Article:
Since according to the pellet pattern recognition method of this invention only the good pellets are sequentially picked up, a high-speed die bonding can be performed with almost no loss time, permitting the die bonding operation to be effected at a uniform speed as well as permitting a possible thermal deterioration of the pellet to be controlled. Furthermore, a drop in yield due to a possible disturbance in the array of the pellets occurs and good pellets are hardly left behind. When a pellet pick-up step is shifted to the next line in the pellet array, it is not necessary to detect the other edge of the wafer. According to this invention, a general-purpose die bonding device can be constructed irrespective of the shapes of the pellets and wafer.
FIG. 1 is a diagrammatic view showing a die bonding apparatus to which is applied a pellet pattern recognition method according to an aspect of this invention;
FIG. 2 is a view for explaining the array state of pellets of FIG. 1;
FIGS. 3A and 3B show a flow chart for explaining the operation of the die bonding apparatus of FIG. 1;
FIG. 4 is a view for explaining a position memory table for storing the position of the pellets of FIG. 1;
FIG. 5 is a view for explaining a pellet memory table of FIG. 1; and
FIGS. 6A and 6B are views for explaining a priority order table of FIG. 1.
FIG. 1 shows a die bonding apparatus to which is applied a pellet pattern recognition method of this invention. A group of pellets 11 is located on an XY stage 12 such that they are movable in the X, Y directions. As shown in FIG. 2, the pellets 11 are arranged in a matrix array in the X, Y directions with some distance left therebetween. The pellet is illuminated by an illumination lamp 13. That is, light emitted from the illumination lamp 13 is reflected on a half mirror 14b of a lens section 14a of an industrial television camera 14 and then illuminates the pellet 11. The light reflected by the pellet is directed through the half mirror 14b and lens section 14a to the television camera 14 to permit the images of the pellets 11 to be picked up therein. The pellet selected from among the pellet array is picked up by the suction head 15. The pellet 11 picked up by the suction head 15 is bonded to a predetermined position of a lead frame 17 by a die bonder 16. The XY stage 12 and die bonder 16 are controlled by a control section 18 on the basis of image data obtained from the television camera 14 and thus the suction head 15 and feeder 19 are controlled by the die bonder 16. The control section 18 includes a pattern recognition section 20 for recognizing the pellet pattern on the basis of the pellet image data supplied from the television camera 14, a main control section 21 comprised of, for example, a microcomputer for effecting various controls on the basis of the data supplied from the pattern recognition section 20, a position memory table 22, pellet memory table 23 and a pick-up priority order table 24. The pattern recognition section 20 includes a reference pattern table 25 for storing the reference pattern of the pellet, an array processor-equipped correlation coefficient circuit 26 for calculating the coefficient of a correlation between the reference pattern registered on the reference pattern table 25 and the image data supplied from the television camera 14 and for identifying the pellet for its size and detecting the position of the pellet, and a reference constant pattern 27 for calculating the array data of pellets from the shape identification and position detection on the basis of the output of the correlation coefficient circuit 26.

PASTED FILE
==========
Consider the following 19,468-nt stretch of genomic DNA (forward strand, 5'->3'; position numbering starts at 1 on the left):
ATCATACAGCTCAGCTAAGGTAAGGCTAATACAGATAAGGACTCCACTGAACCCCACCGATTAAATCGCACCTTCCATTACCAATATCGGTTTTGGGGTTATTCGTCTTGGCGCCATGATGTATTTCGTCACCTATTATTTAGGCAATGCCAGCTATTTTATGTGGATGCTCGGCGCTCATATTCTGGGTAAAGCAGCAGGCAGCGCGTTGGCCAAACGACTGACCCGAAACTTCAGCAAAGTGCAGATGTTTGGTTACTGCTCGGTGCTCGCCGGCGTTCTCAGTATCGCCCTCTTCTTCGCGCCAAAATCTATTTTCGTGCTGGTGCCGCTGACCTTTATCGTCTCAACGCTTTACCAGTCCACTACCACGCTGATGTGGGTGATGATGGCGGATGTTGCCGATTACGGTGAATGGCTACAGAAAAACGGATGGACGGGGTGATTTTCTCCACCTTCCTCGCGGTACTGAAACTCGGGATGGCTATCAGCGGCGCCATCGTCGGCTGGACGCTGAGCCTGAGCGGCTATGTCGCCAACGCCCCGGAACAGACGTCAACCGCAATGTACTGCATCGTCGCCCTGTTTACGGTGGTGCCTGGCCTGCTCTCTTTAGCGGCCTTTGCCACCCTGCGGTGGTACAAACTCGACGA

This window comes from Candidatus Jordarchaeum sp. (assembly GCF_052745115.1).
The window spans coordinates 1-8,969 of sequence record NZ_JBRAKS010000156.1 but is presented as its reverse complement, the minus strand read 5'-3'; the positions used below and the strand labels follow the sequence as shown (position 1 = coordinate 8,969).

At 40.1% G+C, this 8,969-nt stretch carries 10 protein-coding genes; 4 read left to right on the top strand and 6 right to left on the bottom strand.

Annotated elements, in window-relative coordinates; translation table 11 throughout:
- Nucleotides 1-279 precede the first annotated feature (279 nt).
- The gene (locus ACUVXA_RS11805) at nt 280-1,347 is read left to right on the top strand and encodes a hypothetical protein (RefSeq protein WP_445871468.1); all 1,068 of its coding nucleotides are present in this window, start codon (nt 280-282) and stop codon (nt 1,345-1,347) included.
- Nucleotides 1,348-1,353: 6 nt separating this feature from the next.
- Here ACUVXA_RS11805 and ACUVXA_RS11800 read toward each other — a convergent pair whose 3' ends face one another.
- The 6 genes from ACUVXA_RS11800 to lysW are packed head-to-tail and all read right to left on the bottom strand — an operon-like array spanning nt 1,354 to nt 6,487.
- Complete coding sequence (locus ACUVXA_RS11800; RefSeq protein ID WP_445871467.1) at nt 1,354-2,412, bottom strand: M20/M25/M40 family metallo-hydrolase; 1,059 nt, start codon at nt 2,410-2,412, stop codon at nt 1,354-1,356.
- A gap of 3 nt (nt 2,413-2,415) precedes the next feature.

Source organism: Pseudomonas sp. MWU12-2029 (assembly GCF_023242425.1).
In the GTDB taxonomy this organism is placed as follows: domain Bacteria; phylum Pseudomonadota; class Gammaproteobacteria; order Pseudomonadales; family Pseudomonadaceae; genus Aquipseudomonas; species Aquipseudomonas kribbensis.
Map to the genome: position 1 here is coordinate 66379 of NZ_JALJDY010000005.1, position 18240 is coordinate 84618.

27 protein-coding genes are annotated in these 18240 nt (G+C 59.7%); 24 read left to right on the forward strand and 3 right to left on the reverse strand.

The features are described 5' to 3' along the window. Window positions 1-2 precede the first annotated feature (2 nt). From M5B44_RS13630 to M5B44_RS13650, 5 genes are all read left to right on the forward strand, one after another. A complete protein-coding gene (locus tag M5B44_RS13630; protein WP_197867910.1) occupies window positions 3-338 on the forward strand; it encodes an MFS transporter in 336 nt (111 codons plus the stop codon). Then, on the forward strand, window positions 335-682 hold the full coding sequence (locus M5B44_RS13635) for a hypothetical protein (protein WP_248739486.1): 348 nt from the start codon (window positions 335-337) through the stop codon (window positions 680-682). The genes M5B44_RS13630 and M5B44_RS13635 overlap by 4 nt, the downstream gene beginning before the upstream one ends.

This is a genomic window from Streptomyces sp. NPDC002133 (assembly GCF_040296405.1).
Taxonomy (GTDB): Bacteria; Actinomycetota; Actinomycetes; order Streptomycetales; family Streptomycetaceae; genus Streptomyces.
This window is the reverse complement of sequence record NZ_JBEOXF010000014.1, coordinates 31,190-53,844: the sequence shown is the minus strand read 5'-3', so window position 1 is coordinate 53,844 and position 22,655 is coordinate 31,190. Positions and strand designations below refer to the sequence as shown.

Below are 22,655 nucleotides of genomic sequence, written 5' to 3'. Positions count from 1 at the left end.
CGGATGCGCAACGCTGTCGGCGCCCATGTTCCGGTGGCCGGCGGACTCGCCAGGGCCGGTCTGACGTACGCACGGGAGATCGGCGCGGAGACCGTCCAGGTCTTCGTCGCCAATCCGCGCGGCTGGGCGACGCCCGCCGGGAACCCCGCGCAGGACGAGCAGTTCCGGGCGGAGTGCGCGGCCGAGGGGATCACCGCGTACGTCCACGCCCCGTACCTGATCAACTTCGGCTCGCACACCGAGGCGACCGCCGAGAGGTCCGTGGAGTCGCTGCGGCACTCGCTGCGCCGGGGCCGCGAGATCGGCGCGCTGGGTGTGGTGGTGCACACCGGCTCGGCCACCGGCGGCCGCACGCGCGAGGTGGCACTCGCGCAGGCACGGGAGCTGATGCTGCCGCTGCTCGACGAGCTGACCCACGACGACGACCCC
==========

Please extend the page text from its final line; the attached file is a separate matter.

The operation of the apparatus will be explained below by referring to the flow charts of FIGS. 3A and 3B and the respective tables of FIGS. 4 and 5 and FIGS. 6A and 6B.
The XY stage 12 is shifted to permit the visual detection of a good pellet in the group and the detected pellet pattern is registered in the reference pattern table 25 (step 1). When the XY stage 12 is driven by the main control unit 21 so that a pellet recognition range is set, the image of the pellets within the recognition range is picked up by the television camera 14 and image input data P(x)--an analog signal or a digital signal--obtained from the television camera 14 is supplied to the correlation coefficient circuit (step 2). Reference data R(x) registered on the reference pattern table 25 to provide a basis for pattern detection is supplied to the correlation coefficient circuit 26, and the correlation function f(x) between the reference data R(x) and the image input data P(x) is calculated on the following equation (1)--step 3. ##EQU1## where k: an integration range.